Kenya is host to numerous refugees seeking safe haven from conflict. Immigrants from Somalia face challenges in their new lives in Kenya. Ahead of International Migrants Day (December 18) Lenny Ruvaga has more for VOA News from the Kenyan capital.
Video

Video Turkey's Authoritarianism Dismays Western Allies

The Turkish government has been defiant in the face of criticism at home and abroad for its raids targeting opposition media. The European Union on Monday expressed dismay after President Recep Tayyip Erdogan lashed out at Brussels for criticizing his government's action. Turkey's bid to be considered for EU membership has been on hold while critics accuse the NATO ally of increasingly authoritarian rule. Zlatica Hoke reports.
Video

Video US-China Year in Review: Hong Kong to Climate Change

The United States is pushing for a code of conduct to resolve territorial disputes in the South China Sea as it works to improve commercial ties with Beijing. VOA State Department correspondent Scott Stearns reports on a year of U.S. policy toward China from Hong Kong to climate change.
Video

Video Japanese Leader’s Election Win Raises Potential for Conflict with Neighbors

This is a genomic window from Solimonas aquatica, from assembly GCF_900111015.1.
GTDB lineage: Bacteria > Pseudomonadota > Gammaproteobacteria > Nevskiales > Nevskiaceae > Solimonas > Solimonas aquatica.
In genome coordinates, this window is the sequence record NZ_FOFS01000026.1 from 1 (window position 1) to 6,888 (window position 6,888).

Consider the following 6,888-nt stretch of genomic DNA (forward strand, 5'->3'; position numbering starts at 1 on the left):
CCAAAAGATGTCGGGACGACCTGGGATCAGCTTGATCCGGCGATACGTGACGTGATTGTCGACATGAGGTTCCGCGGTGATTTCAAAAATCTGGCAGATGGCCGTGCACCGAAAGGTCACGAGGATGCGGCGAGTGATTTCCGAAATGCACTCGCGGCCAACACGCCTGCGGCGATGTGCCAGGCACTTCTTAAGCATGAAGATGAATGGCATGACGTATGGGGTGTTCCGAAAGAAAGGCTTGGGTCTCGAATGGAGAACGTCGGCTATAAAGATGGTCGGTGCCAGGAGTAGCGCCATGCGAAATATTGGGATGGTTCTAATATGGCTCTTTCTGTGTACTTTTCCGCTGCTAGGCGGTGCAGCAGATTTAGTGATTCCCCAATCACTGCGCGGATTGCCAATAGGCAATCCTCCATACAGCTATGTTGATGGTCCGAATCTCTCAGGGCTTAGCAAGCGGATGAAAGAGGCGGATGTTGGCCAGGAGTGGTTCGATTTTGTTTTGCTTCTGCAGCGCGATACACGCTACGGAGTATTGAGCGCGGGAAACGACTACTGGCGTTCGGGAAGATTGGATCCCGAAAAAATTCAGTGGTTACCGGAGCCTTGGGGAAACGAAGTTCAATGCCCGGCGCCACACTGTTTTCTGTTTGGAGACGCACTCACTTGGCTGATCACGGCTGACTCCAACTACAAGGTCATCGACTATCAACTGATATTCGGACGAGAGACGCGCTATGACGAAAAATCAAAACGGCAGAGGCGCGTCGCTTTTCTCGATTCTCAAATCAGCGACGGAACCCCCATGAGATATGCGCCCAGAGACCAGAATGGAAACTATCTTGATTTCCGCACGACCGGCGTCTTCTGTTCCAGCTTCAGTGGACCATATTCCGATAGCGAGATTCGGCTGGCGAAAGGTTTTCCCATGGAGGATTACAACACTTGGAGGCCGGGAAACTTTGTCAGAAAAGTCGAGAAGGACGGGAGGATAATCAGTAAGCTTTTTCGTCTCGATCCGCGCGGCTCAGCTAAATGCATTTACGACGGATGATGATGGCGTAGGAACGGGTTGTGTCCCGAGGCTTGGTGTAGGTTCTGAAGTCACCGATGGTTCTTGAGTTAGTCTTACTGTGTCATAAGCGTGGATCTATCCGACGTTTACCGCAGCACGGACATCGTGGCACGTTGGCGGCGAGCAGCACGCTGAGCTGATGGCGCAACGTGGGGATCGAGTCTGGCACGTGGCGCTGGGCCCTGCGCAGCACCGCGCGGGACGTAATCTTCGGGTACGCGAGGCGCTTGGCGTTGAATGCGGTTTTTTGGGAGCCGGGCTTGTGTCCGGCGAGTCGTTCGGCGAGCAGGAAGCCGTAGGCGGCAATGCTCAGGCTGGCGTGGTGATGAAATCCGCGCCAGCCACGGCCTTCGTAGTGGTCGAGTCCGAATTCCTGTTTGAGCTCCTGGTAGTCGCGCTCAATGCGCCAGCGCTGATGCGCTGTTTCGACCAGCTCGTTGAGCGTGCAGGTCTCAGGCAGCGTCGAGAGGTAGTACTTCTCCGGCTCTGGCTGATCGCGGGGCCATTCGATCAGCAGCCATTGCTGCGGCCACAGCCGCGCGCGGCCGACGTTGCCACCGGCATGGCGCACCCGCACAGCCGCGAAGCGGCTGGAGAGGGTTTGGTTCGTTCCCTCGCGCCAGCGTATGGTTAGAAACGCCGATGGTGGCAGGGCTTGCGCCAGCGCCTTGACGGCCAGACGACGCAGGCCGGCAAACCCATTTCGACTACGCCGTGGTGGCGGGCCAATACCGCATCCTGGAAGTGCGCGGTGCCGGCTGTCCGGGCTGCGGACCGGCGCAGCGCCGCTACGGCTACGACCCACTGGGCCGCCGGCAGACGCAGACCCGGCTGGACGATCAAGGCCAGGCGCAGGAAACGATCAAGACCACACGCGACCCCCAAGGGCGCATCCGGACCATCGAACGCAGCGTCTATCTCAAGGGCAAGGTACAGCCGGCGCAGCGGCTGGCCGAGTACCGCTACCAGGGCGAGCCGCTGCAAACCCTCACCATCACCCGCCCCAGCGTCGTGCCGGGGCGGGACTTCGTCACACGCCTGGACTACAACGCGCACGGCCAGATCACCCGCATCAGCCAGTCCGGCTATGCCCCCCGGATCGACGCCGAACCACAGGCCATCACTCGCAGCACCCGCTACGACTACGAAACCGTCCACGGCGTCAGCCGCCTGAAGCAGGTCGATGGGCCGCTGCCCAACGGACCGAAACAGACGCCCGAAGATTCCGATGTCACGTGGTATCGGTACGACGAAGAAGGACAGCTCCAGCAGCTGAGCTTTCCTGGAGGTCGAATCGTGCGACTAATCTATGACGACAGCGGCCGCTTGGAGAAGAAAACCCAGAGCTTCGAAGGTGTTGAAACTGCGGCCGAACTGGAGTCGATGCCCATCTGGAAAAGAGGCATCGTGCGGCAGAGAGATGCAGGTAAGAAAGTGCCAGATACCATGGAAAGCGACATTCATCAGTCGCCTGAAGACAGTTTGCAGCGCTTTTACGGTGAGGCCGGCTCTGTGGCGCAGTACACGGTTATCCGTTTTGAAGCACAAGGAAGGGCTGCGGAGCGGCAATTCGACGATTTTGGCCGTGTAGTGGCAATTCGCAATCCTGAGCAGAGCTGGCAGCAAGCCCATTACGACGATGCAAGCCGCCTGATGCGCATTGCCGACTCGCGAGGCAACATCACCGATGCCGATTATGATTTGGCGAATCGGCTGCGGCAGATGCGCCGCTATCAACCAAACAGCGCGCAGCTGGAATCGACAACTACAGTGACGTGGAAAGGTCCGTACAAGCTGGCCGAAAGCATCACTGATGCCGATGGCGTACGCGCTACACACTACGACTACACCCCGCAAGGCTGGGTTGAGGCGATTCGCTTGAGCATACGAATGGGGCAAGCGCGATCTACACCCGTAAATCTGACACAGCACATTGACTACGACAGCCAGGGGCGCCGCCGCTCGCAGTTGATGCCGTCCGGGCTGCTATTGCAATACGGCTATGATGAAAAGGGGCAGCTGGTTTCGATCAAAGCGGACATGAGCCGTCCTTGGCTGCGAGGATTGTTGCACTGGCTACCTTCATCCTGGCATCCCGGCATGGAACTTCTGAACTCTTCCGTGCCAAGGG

Japan’s Prime Minister Shinzo Abe and his allies easily won a two-thirds majority in parliament Sunday, even though the country has slipped into recession under his conservative policies. VOA’s Brian Padden reports from Seoul, that the prime minister’s victory will empower him to continue economic reforms but also pursue a nationalist agenda that will likely increase tensions with Japan’s neighbors.
Video

Video Nuba Mountain Families Hide in Caves to Escape Aerial Bombings

Despite ongoing peace talks between Sudan's government and the rebel Sudan People’s Liberation Movement-North, or SPLM-N, daily aerial attacks continue in South Kordofan province’s Nuba Mountains. Adam Bailes was there and reports for VOA that government forces are targeting civilian areas, rather than military positions, with their daily bombardments.

All About America

AppleAndroid